I’m working on final preparations for packing. I have to remember to bring an all-white outfit for the Ivy Day parade and ceremony, one of the very-long-standing traditions of the College. I’ll need to be prepared for the changeable weather of a New England spring. I also need to be prepared to deal with my new orthodontia, which is causing more than a little anxiety.

The most fraught thing is trying to decide what to bring for one of our class events. We are having an open mic-style reading of things from our student days. I’ve known for months that this was planned but I was in no mood to look back that far. Our class theme is “Writing Our Next Chapter” and I would have much preferred looking forward, but I recently decided that I should look for something to add to the event.

B helped me excavate some of my old memorabilia boxes. To my shock, I found some papers going back to elementary school, including a poetry journal that I had thought was lost long ago. There were some high school papers, too. I read an interview assignment that a friend and I had done in journalism class our senior year. The bulk of the papers were from college, though. Note books from some of my most important classes. Music I had written for theory and composition classes. Yellow books for midterm exams and blue books for finals. Final papers carefully typed on corrasable bond.

I had hoped to find some of my letters but their whereabouts are still a mystery. I did, though, find the one notebook that I thought might have something from my college years worth sharing – a journal that I was assigned to keep as part of an adult psychology course I took the fall semester of my senior year.

The journal was designed to be self-reflective, as well as responding to course readings and discussions, so I thought I might find something personally substantive rather than just academic to share. Something that represented who I was at twenty-one. Something that would be authentic but not totally mortifying in hindsight.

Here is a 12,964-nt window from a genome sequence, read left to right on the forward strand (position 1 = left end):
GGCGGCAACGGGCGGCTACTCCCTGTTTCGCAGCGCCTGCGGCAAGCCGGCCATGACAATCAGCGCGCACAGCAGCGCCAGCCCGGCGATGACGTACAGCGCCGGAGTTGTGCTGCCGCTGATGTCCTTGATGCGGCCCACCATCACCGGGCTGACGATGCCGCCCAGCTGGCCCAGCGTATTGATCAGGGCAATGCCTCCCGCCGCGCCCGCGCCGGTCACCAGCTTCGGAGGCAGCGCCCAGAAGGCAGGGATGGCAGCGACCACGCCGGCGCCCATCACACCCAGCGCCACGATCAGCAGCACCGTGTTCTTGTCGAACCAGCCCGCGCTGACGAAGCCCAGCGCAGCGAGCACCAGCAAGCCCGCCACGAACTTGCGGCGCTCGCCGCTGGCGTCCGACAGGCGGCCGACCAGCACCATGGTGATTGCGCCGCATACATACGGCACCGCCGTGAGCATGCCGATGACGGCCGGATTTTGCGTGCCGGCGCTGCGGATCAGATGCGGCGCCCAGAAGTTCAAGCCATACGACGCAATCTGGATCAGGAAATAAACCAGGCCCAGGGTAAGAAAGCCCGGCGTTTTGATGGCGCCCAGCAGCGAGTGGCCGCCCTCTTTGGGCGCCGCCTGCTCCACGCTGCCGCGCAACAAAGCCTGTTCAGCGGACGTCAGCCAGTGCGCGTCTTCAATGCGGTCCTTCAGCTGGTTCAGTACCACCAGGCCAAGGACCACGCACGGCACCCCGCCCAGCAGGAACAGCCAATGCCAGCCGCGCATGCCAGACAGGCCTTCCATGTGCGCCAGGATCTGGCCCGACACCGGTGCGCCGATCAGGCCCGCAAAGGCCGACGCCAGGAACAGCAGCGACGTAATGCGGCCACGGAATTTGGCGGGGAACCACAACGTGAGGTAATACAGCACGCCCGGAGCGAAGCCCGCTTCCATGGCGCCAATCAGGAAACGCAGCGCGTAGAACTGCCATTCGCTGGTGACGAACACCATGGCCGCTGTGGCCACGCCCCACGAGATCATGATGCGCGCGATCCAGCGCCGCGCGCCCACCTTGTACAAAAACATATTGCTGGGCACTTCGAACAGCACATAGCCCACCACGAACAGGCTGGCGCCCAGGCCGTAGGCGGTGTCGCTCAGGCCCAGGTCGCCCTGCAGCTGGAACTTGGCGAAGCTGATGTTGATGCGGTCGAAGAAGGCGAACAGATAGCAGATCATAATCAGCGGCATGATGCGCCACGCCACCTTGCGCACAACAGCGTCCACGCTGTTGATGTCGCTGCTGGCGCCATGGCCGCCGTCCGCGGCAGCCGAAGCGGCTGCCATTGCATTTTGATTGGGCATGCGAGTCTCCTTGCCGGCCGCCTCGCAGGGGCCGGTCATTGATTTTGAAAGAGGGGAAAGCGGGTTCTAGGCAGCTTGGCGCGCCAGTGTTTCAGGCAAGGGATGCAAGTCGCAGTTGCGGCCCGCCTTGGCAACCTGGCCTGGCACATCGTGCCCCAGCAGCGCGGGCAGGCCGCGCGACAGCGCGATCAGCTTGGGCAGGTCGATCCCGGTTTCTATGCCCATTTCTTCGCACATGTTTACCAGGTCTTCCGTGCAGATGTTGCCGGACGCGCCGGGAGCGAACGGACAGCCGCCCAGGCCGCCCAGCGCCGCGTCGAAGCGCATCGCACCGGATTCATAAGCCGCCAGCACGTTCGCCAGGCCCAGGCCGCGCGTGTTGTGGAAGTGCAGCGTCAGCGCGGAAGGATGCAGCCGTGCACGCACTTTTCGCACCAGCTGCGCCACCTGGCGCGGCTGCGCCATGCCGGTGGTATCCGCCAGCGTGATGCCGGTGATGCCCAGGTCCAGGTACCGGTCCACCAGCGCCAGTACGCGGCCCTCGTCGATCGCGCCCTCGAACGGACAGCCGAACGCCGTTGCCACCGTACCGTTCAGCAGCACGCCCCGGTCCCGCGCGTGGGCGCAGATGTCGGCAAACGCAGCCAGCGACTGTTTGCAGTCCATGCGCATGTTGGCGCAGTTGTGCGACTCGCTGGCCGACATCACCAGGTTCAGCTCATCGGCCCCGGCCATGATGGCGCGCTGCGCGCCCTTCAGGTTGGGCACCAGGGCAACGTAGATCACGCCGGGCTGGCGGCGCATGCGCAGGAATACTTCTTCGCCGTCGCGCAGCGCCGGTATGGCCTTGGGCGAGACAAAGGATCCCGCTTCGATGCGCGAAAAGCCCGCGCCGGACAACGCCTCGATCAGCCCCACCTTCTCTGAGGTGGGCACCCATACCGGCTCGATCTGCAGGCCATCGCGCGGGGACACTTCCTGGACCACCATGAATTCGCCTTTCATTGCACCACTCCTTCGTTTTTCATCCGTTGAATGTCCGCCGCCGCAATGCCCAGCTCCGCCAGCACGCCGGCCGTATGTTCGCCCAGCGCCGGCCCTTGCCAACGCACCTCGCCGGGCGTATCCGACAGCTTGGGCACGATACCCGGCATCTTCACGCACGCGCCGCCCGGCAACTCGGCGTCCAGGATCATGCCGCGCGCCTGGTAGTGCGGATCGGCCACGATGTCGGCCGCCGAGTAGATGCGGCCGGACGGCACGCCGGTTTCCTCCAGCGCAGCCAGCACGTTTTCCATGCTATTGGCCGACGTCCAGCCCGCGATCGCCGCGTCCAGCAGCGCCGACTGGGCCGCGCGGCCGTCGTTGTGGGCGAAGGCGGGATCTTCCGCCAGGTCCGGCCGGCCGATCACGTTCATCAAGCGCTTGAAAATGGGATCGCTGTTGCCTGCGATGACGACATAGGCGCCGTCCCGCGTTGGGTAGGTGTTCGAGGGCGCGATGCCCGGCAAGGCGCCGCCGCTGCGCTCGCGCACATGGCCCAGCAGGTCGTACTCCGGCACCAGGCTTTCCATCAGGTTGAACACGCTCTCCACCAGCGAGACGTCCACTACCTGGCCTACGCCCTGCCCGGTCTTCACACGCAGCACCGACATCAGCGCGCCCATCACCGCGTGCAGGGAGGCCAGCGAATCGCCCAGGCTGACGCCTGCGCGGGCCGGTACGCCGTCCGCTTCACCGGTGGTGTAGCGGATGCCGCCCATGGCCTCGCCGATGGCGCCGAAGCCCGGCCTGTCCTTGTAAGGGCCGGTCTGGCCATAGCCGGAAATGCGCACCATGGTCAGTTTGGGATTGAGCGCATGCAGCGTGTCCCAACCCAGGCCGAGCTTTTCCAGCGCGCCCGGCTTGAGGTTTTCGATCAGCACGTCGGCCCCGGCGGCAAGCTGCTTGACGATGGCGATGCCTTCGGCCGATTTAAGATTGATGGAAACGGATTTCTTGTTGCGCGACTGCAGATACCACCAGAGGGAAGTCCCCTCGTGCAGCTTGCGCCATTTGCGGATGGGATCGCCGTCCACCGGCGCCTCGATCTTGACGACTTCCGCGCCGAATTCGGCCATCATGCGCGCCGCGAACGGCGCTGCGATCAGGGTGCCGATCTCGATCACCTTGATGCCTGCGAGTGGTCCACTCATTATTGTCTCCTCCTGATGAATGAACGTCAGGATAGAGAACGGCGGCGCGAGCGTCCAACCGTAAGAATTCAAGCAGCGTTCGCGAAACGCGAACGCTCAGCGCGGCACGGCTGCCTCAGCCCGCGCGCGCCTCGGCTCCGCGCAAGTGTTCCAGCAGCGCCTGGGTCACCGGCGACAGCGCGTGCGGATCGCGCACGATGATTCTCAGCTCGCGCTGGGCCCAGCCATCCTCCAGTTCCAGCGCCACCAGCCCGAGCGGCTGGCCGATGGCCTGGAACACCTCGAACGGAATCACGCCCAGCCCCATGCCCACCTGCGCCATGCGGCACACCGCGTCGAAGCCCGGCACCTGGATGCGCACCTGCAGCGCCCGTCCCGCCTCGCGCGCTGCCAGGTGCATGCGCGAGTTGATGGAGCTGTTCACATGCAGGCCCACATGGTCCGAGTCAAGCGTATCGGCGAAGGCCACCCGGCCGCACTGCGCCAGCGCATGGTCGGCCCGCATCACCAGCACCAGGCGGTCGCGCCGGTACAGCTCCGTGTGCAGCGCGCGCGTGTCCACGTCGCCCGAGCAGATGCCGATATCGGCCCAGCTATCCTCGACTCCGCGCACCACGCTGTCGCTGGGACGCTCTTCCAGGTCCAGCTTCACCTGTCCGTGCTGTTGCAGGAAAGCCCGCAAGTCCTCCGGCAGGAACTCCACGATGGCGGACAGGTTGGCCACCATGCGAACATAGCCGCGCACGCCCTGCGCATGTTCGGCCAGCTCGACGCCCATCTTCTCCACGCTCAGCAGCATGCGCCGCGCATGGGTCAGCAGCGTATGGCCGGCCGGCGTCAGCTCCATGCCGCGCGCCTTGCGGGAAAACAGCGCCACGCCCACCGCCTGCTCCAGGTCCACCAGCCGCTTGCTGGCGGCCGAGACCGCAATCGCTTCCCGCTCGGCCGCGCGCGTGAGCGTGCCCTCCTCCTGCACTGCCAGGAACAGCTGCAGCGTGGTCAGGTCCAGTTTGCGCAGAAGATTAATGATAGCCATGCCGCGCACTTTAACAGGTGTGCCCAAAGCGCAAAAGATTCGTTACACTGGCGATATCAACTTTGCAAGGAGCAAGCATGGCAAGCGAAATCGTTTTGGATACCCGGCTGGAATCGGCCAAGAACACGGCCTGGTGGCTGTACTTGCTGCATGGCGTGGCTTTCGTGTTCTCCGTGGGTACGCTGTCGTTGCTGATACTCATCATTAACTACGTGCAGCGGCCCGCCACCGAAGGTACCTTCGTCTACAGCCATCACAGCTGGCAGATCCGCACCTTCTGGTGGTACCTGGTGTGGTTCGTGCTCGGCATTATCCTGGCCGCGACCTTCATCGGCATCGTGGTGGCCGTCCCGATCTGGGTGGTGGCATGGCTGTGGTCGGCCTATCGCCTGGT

And I did.

Before I go on, I should explain what that semester was like for me. I was taking adult psychology and a course on women and philosophy, an early foray into what eventually evolved into the women and gender studies department. I chose these courses in hopes of learning things that would be helpful to me in my life after graduation. I was also taking a seminar in music composition and preparing for my senior recital, a full-length organ program on stage at John M. Greene Hall. B and I were engaged and our wedding was already planned at Smith a few weeks after my commencement. I was very much in a preparatory mode for my future “adult” life.

And then, things happened.

There were two unexpected deaths in October. The first was a classmate who was killed in a plane accident over October break. The second was B’s grandfather, his last remaining grandparent. Then, at Thanksgiving in late November, B had a bad car accident, as in, his car wound up on its roof in an icy, but thankfully shallow, river. He wasn’t injured but we were both traumatized at how close he came to disaster.

So, here I am, forty-and-a-half years later reading this journal…

I was surprised by how astute I was in my analysis, by how much of what I consider to be my core identity now was already there. The high school interview I found in the memorabilia box described me as “serious”; my college friends would most likely have used that word, too. The advantage I have looking back now is that I can recognize the role of my level of introversion, my need to ponder extensively before I speak, my discomfort at speaking in groups, my penchant for wanting to understand and integrate everything, what I now recognize as the gifts of being an INFJ and an HSP but what I thought of then as traits I could change if I just tried hard and long enough.